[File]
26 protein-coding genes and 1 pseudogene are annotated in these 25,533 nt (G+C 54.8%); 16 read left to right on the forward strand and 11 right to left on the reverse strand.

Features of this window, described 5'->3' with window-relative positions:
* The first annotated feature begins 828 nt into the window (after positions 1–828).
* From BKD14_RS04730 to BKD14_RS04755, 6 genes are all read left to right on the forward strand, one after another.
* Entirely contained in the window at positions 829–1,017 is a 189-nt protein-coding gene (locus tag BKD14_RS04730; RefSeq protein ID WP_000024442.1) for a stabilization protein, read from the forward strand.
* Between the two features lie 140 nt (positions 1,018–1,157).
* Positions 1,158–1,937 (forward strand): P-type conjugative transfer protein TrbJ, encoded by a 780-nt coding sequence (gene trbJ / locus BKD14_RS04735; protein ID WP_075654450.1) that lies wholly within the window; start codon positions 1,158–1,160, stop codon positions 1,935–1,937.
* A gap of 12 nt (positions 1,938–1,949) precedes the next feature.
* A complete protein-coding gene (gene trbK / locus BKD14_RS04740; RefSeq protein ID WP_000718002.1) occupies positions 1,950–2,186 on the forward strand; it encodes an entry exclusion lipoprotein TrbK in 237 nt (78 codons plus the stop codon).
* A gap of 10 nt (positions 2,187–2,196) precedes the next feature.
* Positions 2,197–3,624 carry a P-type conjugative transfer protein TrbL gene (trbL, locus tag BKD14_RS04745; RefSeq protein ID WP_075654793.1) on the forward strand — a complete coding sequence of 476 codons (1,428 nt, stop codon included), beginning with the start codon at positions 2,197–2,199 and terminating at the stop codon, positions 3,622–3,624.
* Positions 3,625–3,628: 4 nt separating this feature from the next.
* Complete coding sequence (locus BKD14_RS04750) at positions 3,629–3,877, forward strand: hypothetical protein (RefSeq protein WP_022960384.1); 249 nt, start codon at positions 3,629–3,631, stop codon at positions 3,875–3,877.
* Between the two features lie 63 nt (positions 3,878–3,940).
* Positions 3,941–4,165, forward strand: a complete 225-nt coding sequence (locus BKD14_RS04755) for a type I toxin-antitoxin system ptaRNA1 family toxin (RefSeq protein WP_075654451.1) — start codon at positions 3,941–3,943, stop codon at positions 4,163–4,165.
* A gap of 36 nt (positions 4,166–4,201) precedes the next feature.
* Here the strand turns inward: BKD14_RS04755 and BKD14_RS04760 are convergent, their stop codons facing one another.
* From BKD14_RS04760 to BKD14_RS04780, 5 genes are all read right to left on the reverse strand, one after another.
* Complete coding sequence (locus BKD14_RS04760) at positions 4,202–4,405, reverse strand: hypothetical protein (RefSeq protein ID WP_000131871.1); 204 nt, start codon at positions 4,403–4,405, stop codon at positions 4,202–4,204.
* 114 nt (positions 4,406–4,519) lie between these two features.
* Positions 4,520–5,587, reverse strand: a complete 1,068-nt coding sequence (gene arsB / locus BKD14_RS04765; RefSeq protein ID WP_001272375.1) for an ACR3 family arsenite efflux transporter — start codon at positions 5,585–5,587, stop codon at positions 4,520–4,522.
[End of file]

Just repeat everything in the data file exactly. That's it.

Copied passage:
26 protein-coding genes and 1 pseudogene are annotated in these 25,533 nt (G+C 54.8%); 16 read left to right on the forward strand and 11 right to left on the reverse strand.

Features of this window, described 5'->3' with window-relative positions:
* The first annotated feature begins 828 nt into the window (after positions 1–828).
* From BKD14_RS04730 to BKD14_RS04755, 6 genes are all read left to right on the forward strand, one after another.
* Entirely contained in the window at positions 829–1,017 is a 189-nt protein-coding gene (locus tag BKD14_RS04730; RefSeq protein ID WP_000024442.1) for a stabilization protein, read from the forward strand.
* Between the two features lie 140 nt (positions 1,018–1,157).
* Positions 1,158–1,937 (forward strand): P-type conjugative transfer protein TrbJ, encoded by a 780-nt coding sequence (gene trbJ / locus BKD14_RS04735; protein ID WP_075654450.1) that lies wholly within the window; start codon positions 1,158–1,160, stop codon positions 1,935–1,937.
* A gap of 12 nt (positions 1,938–1,949) precedes the next feature.
* A complete protein-coding gene (gene trbK / locus BKD14_RS04740; RefSeq protein ID WP_000718002.1) occupies positions 1,950–2,186 on the forward strand; it encodes an entry exclusion lipoprotein TrbK in 237 nt (78 codons plus the stop codon).
* A gap of 10 nt (positions 2,187–2,196) precedes the next feature.
* Positions 2,197–3,624 carry a P-type conjugative transfer protein TrbL gene (trbL, locus tag BKD14_RS04745; RefSeq protein ID WP_075654793.1) on the forward strand — a complete coding sequence of 476 codons (1,428 nt, stop codon included), beginning with the start codon at positions 2,197–2,199 and terminating at the stop codon, positions 3,622–3,624.
* Positions 3,625–3,628: 4 nt separating this feature from the next.
* Complete coding sequence (locus BKD14_RS04750) at positions 3,629–3,877, forward strand: hypothetical protein (RefSeq protein WP_022960384.1); 249 nt, start codon at positions 3,629–3,631, stop codon at positions 3,875–3,877.
* Between the two features lie 63 nt (positions 3,878–3,940).
* Positions 3,941–4,165, forward strand: a complete 225-nt coding sequence (locus BKD14_RS04755) for a type I toxin-antitoxin system ptaRNA1 family toxin (RefSeq protein WP_075654451.1) — start codon at positions 3,941–3,943, stop codon at positions 4,163–4,165.
* A gap of 36 nt (positions 4,166–4,201) precedes the next feature.
* Here the strand turns inward: BKD14_RS04755 and BKD14_RS04760 are convergent, their stop codons facing one another.
* From BKD14_RS04760 to BKD14_RS04780, 5 genes are all read right to left on the reverse strand, one after another.
* Complete coding sequence (locus BKD14_RS04760) at positions 4,202–4,405, reverse strand: hypothetical protein (RefSeq protein ID WP_000131871.1); 204 nt, start codon at positions 4,403–4,405, stop codon at positions 4,202–4,204.
* 114 nt (positions 4,406–4,519) lie between these two features.
* Positions 4,520–5,587, reverse strand: a complete 1,068-nt coding sequence (gene arsB / locus BKD14_RS04765; RefSeq protein ID WP_001272375.1) for an ACR3 family arsenite efflux transporter — start codon at positions 5,585–5,587, stop codon at positions 4,520–4,522.